Barrett's esophagus (BE) is defined as an incomplete intestinal metaplasia characterized generally by the presence of columnar and goblet cells in the formerly stratified squamous epithelium of the esophagus. BE is known as a precursor for esophageal adenocarcinoma. Currently, the cell of origin for human BE has yet to be clearly identified. Therefore, we investigated the role of Notch signaling in the initiation of BE metaplasia. Affymetrix gene expression microarray revealed that BE samples express decreased levels of Notch receptors (NOTCH2 and NOTCH3) and one of the the ligands (JAG1). Furthermore, BE tissue microarray showed decreased expression of NOTCH1 and its downstream target HES1. Therefore, Notch signaling was inhibited in human esophageal epithelial cells by expression of dominant-negative-Mastermind-like (dnMAML), in concert with MYC and CDX1 overexpression. Cell transdifferentiation was then assessed by 3D organotypic culture and evaluation of BE-lineage specific gene expression. Notch inhibition promoted transdifferentiation of esophageal epithelial cells toward columnar-like cells as demonstrated by increased expression of columnar keratins (K8, K18, K19, K20) and glandular mucins (MUC2, MUC3B, MUC5B, MUC17) and decreased expression of squamous keratins (K5, K13, K14). In 3D culture, elongated cells were observed in the basal layer of the epithelium with Notch inhibition. Furthermore, we observed increased expression of KLF4, a potential driver of the changes observed by Notch inhibition. Interestingly, knockdown of KLF4 reversed the effects of Notch inhibition on BE-like metaplasia. Overall, Notch signaling inhibition promotes transdifferentiation of esophageal cells toward BE-like metaplasia in part via upregulation of KLF4. These results support a novel mechanism through which esophageal epithelial transdifferentiation promotes the evolution of BE.
Barrett's esophagus; KLF4; metaplasia; Notch signaling; transdifferentiation
Pancreatic cancer is one of the deadliest human malignancies, with few therapeutic options. Re-activation of embryonic signaling pathways is commonly in human pancreatic cancer and provided rationale to explore inhibition of these pathways therapeutically. Notch signaling is important during pancreatic development, and it is re-activated in pancreatic cancer. The functional role of Notch signaling during pancreatic carcinogenesis has been previously characterized using both genetic and drug-based approaches. However, contrasting findings were reported based on the study design. In fact, Notch signaling has been proposed to act as tumor-promoter or tumor-suppressor. Given the availability of Notch inhibitors in the clinic, understanding how this signaling pathway contributes to pancreatic carcinogenesis has important therapeutic implications. Here, we interrogated the role of Notch signaling specifically in the epithelial compartment of the pancreas, in the context of a genetically engineered mouse model of pancreatic cancer.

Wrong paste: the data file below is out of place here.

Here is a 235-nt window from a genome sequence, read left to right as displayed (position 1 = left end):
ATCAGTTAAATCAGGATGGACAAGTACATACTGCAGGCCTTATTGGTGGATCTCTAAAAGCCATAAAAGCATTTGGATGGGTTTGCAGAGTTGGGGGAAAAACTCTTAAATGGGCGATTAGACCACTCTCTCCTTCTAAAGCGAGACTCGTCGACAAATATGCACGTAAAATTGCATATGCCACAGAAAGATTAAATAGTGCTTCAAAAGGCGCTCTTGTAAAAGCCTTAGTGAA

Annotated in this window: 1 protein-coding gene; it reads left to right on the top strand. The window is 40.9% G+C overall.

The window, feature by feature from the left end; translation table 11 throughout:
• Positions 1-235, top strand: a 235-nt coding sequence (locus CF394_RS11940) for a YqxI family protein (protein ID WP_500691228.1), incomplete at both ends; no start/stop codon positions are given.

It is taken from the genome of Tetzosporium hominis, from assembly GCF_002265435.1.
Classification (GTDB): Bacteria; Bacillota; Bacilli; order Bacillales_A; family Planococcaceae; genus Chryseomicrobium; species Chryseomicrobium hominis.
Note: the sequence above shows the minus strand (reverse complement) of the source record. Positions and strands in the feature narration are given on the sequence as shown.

To inhibit Notch signaling in the pancreas epithelium, we crossed a mouse model of pancreatic cancer based on pancreas-specific expression of mutant Kras with a transgenic mouse that conditionally expresses a dominant negative form of the Mastermind-like 1 gene. MAML is an essential co-activator of the canonical Notch signaling-mediated transcription. DNMAML encodes a truncated MAML protein that represses all canonical Notch mediated transcription in a cell autonomous manner, independent of which Notch receptor is activated. As a result, in mice co-expressing mutant Kras and DNMAML, Notch signaling is inhibited specifically in the epithelium upon Cre-mediated recombination. We explored the effect of epithelial-specific DNMAML expression on Kras-driven carcinogenesis both during normal aging and following the induction of acute pancreatitis.
We find that DNMAML expression efficiently inhibits epithelial Notch signaling and delays PanIN formation. However, over time, loss of Notch inhibition allows PanIN formation and progression.